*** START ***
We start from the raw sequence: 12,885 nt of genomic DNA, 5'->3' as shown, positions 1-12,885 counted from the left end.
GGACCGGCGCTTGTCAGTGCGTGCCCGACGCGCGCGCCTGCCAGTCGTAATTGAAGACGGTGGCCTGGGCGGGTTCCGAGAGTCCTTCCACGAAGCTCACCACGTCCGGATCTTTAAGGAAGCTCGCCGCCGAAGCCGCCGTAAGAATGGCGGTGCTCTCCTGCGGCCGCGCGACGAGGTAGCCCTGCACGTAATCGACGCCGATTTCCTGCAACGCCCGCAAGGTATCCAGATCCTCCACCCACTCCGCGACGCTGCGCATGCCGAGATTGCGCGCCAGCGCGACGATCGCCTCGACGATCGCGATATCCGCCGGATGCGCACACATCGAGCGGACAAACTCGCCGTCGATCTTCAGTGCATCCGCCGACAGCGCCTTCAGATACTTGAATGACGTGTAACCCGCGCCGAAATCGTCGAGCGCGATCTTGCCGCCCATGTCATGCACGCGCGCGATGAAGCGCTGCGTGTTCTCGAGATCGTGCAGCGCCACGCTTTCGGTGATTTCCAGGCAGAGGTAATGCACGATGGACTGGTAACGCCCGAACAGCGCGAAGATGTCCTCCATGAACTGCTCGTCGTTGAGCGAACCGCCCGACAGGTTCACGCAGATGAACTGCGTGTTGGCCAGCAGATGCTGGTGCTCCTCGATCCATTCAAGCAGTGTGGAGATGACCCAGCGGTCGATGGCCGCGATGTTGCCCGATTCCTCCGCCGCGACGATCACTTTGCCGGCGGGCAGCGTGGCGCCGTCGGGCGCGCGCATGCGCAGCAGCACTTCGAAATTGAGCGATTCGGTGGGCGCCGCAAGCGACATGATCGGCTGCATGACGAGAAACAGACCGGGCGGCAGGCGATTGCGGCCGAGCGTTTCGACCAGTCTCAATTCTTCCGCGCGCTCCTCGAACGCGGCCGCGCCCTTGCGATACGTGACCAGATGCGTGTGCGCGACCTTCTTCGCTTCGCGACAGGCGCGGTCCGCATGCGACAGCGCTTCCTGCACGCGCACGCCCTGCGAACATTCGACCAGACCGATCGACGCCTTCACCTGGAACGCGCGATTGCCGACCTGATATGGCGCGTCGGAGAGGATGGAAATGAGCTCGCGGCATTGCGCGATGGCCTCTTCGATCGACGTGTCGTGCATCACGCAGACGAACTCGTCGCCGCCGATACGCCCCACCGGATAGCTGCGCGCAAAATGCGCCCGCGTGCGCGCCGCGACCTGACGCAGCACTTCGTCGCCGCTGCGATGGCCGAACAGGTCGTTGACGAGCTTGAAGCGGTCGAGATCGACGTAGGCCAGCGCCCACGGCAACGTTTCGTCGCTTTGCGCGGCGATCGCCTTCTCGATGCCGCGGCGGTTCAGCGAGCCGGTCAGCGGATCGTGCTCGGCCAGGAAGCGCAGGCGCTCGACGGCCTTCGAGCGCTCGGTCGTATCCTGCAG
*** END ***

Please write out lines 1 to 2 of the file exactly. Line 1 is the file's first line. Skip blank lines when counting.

We start from the raw sequence: 12,885 nt of genomic DNA, 5'->3' as shown, positions 1-12,885 counted from the left end.
GGACCGGCGCTTGTCAGTGCGTGCCCGACGCGCGCGCCTGCCAGTCGTAATTGAAGACGGTGGCCTGGGCGGGTTCCGAGAGTCCTTCCACGAAGCTCACCACGTCCGGATCTTTAAGGAAGCTCGCCGCCGAAGCCGCCGTAAGAATGGCGGTGCTCTCCTGCGGCCGCGCGACGAGGTAGCCCTGCACGTAATCGACGCCGATTTCCTGCAACGCCCGCAAGGTATCCAGATCCTCCACCCACTCCGCGACGCTGCGCATGCCGAGATTGCGCGCCAGCGCGACGATCGCCTCGACGATCGCGATATCCGCCGGATGCGCACACATCGAGCGGACAAACTCGCCGTCGATCTTCAGTGCATCCGCCGACAGCGCCTTCAGATACTTGAATGACGTGTAACCCGCGCCGAAATCGTCGAGCGCGATCTTGCCGCCCATGTCATGCACGCGCGCGATGAAGCGCTGCGTGTTCTCGAGATCGTGCAGCGCCACGCTTTCGGTGATTTCCAGGCAGAGGTAATGCACGATGGACTGGTAACGCCCGAACAGCGCGAAGATGTCCTCCATGAACTGCTCGTCGTTGAGCGAACCGCCCGACAGGTTCACGCAGATGAACTGCGTGTTGGCCAGCAGATGCTGGTGCTCCTCGATCCATTCAAGCAGTGTGGAGATGACCCAGCGGTCGATGGCCGCGATGTTGCCCGATTCCTCCGCCGCGACGATCACTTTGCCGGCGGGCAGCGTGGCGCCGTCGGGCGCGCGCATGCGCAGCAGCACTTCGAAATTGAGCGATTCGGTGGGCGCCGCAAGCGACATGATCGGCTGCATGACGAGAAACAGACCGGGCGGCAGGCGATTGCGGCCGAGCGTTTCGACCAGTCTCAATTCTTCCGCGCGCTCCTCGAACGCGGCCGCGCCCTTGCGATACGTGACCAGATGCGTGTGCGCGACCTTCTTCGCTTCGCGACAGGCGCGGTCCGCATGCGACAGCGCTTCCTGCACGCGCACGCCCTGCGAACATTCGACCAGACCGATCGACGCCTTCACCTGGAACGCGCGATTGCCGACCTGATATGGCGCGTCGGAGAGGATGGAAATGAGCTCGCGGCATTGCGCGATGGCCTCTTCGATCGACGTGTCGTGCATCACGCAGACGAACTCGTCGCCGCCGATACGCCCCACCGGATAGCTGCGCGCAAAATGCGCCCGCGTGCGCGCCGCGACCTGACGCAGCACTTCGTCGCCGCTGCGATGGCCGAACAGGTCGTTGACGAGCTTGAAGCGGTCGAGATCGACGTAGGCCAGCGCCCACGGCAACGTTTCGTCGCTTTGCGCGGCGATCGCCTTCTCGATGCCGCGGCGGTTCAGCGAGCCGGTCAGCGGATCGTGCTCGGCCAGGAAGCGCAGGCGCTCGACGGCCTTCGAGCGCTCGGTCGTATCCTGCAG